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Hostage Negotiator

Players: 1

Age: 15+

Teaching Time: 15 mins

Playing Time: 15-30 mins

Setup Time: 10 mins

Value For Money: Mid

Luck: High

Complexity: Low

Strategy: Mid

Price: £20

Recommended: No


Solo Play Review

The idea of a solo game simulating the complex back and forth exchange of any conversation would always be a tough prospect but there are few that manage to create the feelings underlying such an experience. ... And Then We Held Hands for example genuinely recreates the problems and tensions of the lovers quarrel (or just creates one). When the conversation in question is that between a hostage negotiator and an abductor the task of building a game recreating it becomes almost impossible, and Van Ryder Games have sadly not achieved it.

In Hostage Negotiator the player selects an abductor with a set of demands and actions. The player purchases cards during play which allow them to roll dice to generate effects such as gaining the abductor's trust, releasing hostages, eliminating the abductor, purchasing more or better cards or rolling extra dice. The abductor's trust is here represented by a scoring scale allowing extra dice to be rolled and eventual victory to be obtained.

Game play is dependent at all points on the success or failure of rolling dice, meaning that an experience which one would assume to be characterised by careful and specific interactions is in fact shaped by fairly outlandish fortune. The game has relatively few turns and rolls few dice meaning that turns of extremely good or bad luck outside of any possibly player control are both not unusual and can dominate any remaining play time. There is little attempt to stop the same conversational lines coming up repeatedly throughout play and there is often a sense that you are spouting repeated non-sequiturs. There is also little sense of discovering a specific abductor's wants or needs in relation to particular conversational gambits, everyone reacts the same way to the same suggestions. One of the worst effects of the game's dice based game play is that purchasing a few powerful cards becomes an extremely weak strategy, since a single poor roll can negate the cards effects, wasting an entire turn. This is exacerbated by the fact that the powerful, expensive cards come with much more damaging effects on failure. The net result on the player will be early play through attempts to purchase the expensive, exciting cards replaced by bitter experience dictating play that is instead characterised by grinding towards success with repeated parrot like low level purchases.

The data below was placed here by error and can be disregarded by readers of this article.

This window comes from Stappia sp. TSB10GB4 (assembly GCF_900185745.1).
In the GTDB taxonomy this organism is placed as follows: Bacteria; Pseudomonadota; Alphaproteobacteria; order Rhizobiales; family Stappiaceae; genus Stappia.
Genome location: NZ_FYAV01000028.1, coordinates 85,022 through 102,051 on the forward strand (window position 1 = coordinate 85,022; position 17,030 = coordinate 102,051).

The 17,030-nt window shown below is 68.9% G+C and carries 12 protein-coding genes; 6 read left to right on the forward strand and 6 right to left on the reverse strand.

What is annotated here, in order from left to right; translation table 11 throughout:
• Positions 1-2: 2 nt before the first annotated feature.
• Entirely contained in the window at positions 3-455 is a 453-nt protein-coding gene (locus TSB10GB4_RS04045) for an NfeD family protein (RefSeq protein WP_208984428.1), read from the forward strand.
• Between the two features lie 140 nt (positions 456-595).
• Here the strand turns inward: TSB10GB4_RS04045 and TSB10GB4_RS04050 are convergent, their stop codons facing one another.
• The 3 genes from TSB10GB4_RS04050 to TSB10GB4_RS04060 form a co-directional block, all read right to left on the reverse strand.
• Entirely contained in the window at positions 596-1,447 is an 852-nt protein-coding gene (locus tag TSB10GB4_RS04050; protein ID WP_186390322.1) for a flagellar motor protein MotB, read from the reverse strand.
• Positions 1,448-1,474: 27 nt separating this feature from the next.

The game's components are elegant and of good quality and replay value has been given attention with the inclusion of a range of abductors and a list of specific in game achievements to be aimed for. If the rather random game play and the sense of creeping achievements combined with outlandish swings appeals then this is a neatly presented and attentively designed package in which to obtain it. If your interest is in the subtle back and forth mental jousting match suggested by a game called hostage negotiator or a sense of discovery and progression within a coherent, single narrative then Hostage Negotiator is best avoided.

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